A comprehensive examination of the intertwined mythology, folklore, and literary history of the little people
• Explores the pagan roots of dwarfs and elves and their evolution in myth and literature
• Reveals the role the church played in changing them from fearless, shape-shifting warriors with magical powers into cheerful helpmates and cute garden gnomes
• Traces their history from ancient Celtic and Germanic lore through their emergence in the literature of the Middle Ages to their modern popularization by the Brothers Grimm and Walt Disney
Most people are familiar with the popular image of elves as Santa’s helpers and dwarfs as little bearded men wearing red caps, who are mischievous and playful, helpful and sly, industrious and dexterous. But their roots go far deeper than their appearance in fairy tales and popular stories. Elves and dwarfs are survivors of a much older belief system that predates Christianity and was widespread throughout Western Europe.
Sharing his extensive analysis of Germanic and Norse legends, as well as Roman, Celtic, and medieval literature, Claude Lecouteux explores the ancient, intertwined history of dwarfs and elves. He reveals how both were once peoples who lived in wild regions as keepers of the secrets of nature. They were able to change their size at will and had superhuman strength and healing powers. They were excellent smiths, crafting swords that nothing could dull as well as magical jewelry, and often entered into the service of lords or heroes. They were a part of the everyday life of our ancestors before they were transformed by fairy tales and church texts into the mythical creatures we know today.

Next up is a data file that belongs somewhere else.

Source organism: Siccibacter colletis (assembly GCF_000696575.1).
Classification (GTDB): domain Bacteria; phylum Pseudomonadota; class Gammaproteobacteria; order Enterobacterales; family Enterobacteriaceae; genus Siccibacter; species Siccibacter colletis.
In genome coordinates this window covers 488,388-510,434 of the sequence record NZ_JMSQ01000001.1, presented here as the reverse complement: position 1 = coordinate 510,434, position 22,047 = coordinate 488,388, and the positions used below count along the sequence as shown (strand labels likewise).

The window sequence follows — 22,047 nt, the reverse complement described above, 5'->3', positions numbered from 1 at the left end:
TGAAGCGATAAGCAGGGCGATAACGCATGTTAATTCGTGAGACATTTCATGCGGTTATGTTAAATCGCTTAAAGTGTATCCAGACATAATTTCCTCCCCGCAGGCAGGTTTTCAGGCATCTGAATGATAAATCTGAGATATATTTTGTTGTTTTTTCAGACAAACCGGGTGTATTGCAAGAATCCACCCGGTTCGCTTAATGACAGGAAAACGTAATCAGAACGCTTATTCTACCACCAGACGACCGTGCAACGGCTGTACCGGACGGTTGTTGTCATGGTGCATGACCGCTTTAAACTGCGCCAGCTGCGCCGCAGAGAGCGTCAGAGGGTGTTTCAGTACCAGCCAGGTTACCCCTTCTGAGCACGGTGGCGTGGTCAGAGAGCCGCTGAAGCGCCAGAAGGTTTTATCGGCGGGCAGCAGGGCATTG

Lecouteux shows how, in earlier folklore, elves and dwarfs were interchangeable, gradually evolving over time to express very different kinds of beings. “Dwarf,” “giant,” and even “elf” did not necessarily connote size but referred to races with different skills. Elves were more ethereal, offering protection and kindness, while dwarfs reflected a more corporeal form of spirit, often appearing as messengers from the underworld. Yet dwarfs and elves could be bargained with, and our ancestors would leave a broken object outside the door at night with the hope that a dwarf or elf (or other local spirit) would repair it.
Revealing the true roots of these helpful and powerful beings, including an in-depth exploration of one of the most famous dwarf/elf/fairy beings of the Middle Ages, Auberon or Oberon, also known as Alberich, Lecouteux shows how the magic of dwarfs and elves can be rekindled if we recognize their signs and invite them back into our world.